When to step downstream

Discussion in 'Spey Clave' started by Paul Huffman, Jan 9, 2006.

  1. Paul Huffman

    Paul Huffman Lagging economic indicator

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    It may seem like a silly minor point, but I can't decide on the best way to work downstream quickly and efficiently while speying. With my single hand, I have settled into a pattern where I cast, swing, let it hang, strip it in, then take 5 to 12 steps downstream, and cast again. But one of the advantages of a spey rod is supposed to be that I don't have to strip in as much between casts. If I take steps downstream during the hang with all the line out, it will hang on the bottom , particularly with a sink tip or with slack water near shore. What I have been doing is taking a few steps downstream right after the line hits the water, but I don't get many steps in and one of these days I'll miss a strike as I stumble along. It seems like a good time to be concentrating on the drift rather than stepping downstream.
     
  2. Ringlee

    Ringlee Doesn't care how you fish Moderator Staff Member

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    Well I cast, then mend if I need to and then take a step or steps downriver. My idea is the fly drifts a little farther before the swing. Here is some info on stepping downstream. http://www.washingtonflyfishing.com/board/showthread.php?t=29203
    A major problem that I see people do is wade out to the wrong spot in the river. I see people either in 2 inches of water when they should be deep or people swimming when they should be close to the bank. If you are dragging bottom at the bottom of your swing, it is normal sometimes. But not everytime. If that keeps happening, move out a couple more feet to keep that fly moving to the bottom of the swing.
    Hope this helps
    Chris
     
  3. Salmo_g

    Salmo_g Active Member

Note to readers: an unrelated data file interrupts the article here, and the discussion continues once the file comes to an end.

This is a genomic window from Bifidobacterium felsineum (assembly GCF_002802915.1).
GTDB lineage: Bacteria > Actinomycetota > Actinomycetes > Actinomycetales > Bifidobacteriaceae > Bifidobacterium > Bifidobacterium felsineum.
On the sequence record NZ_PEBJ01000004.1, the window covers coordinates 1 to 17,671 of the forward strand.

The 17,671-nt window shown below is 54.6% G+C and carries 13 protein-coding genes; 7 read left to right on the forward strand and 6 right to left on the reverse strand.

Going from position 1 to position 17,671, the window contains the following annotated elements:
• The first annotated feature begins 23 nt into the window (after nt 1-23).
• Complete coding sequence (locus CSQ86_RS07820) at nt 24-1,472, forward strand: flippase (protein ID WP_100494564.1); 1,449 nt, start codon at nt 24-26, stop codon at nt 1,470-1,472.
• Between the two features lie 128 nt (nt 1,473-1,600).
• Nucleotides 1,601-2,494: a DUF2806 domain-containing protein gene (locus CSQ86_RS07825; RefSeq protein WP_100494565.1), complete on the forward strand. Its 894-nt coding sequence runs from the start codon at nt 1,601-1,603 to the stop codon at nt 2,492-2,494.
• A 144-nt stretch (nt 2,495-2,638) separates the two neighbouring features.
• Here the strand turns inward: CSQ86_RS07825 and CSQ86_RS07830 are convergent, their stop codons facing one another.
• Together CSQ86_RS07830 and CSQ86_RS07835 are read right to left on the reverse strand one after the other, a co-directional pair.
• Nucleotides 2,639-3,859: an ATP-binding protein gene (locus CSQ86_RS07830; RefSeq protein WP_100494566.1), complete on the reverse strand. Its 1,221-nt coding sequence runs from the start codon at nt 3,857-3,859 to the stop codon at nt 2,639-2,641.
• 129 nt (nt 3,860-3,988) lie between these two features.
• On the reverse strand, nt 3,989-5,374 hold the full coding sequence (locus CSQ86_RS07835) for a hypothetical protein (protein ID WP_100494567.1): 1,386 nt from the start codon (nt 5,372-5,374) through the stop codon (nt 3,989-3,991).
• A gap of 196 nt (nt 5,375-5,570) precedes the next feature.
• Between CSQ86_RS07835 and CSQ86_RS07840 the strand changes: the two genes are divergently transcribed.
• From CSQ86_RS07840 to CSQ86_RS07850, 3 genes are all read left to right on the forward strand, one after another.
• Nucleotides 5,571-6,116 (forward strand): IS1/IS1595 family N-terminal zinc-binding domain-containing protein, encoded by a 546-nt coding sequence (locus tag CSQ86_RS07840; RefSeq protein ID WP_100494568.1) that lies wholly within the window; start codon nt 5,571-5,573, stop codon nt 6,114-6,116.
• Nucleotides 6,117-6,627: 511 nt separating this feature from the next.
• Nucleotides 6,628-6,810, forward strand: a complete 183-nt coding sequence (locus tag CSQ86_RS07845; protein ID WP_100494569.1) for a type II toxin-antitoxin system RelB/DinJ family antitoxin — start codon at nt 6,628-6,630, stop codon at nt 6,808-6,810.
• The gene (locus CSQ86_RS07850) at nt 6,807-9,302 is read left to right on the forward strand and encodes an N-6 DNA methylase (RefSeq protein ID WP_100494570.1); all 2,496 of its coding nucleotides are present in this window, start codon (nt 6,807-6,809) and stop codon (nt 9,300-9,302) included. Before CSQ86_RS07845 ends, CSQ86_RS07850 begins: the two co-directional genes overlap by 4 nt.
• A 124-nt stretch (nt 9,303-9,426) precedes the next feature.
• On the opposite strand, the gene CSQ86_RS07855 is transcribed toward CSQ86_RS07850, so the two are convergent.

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    Paul,

    Casting single handed or double, I've always cast, mend, and take however many steps I'm using as I fish that particular run. If I intended to 5 step that run, but only get 3 because the speed of the current is that much faster than the speed of my steps, then it's a 3 step run until the water current slows a bit. I've never felt that I was handicapped in regards to reacting to a strike, stepping or stumbling along, and I'm not the ultimate in manual dexterity, nor a complete klutz.

    Sincerely,

    Salmo g.
     
  4. circlespey

    circlespey Member

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    If I am using a type 3 or floating line, I like to step in between casts. Usually nothing will hang if I am fishing a light tip. If I am using a type 6 or heavier it means I am trying to get the fly to sink so I like to step down just after the cast and mend to give it a few more tenths of seconds to sink.

    5 to 12 steps sounds like a ton of steps between casts; I have always been taught to take "steelhead sized" steps which for me means 2-3 shoulder lengths. In a really sweet run where I know there are a ton of fish I will sometimes cut that to even one step just to be sure I am covering the water. In a faster run where I want even more time to get the tip below the current I might take extra steps because often those runs aren't the most productive given the current.
     
  5. Davy

    Davy Active Member

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    With the two-hand, and I am fairly new to two hand fishing as well, but I seem to favor taking my steps just after that 1st mend if needed or just after the line gets on the water.
     
  6. o mykiss

    o mykiss Active Member

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    I'm new to the spey thing, but I've found that taking steps while stripping works fine for me, which is usually how I do it with the single hander anyway. As crummy a spey caster as I am, I'm not shooting that much line even on a good cast, so it works pretty well to do a big strip with each step I take. Even if I get good at this, I think I will still do my stripping while I'm stepping downstream for the next cast.
     

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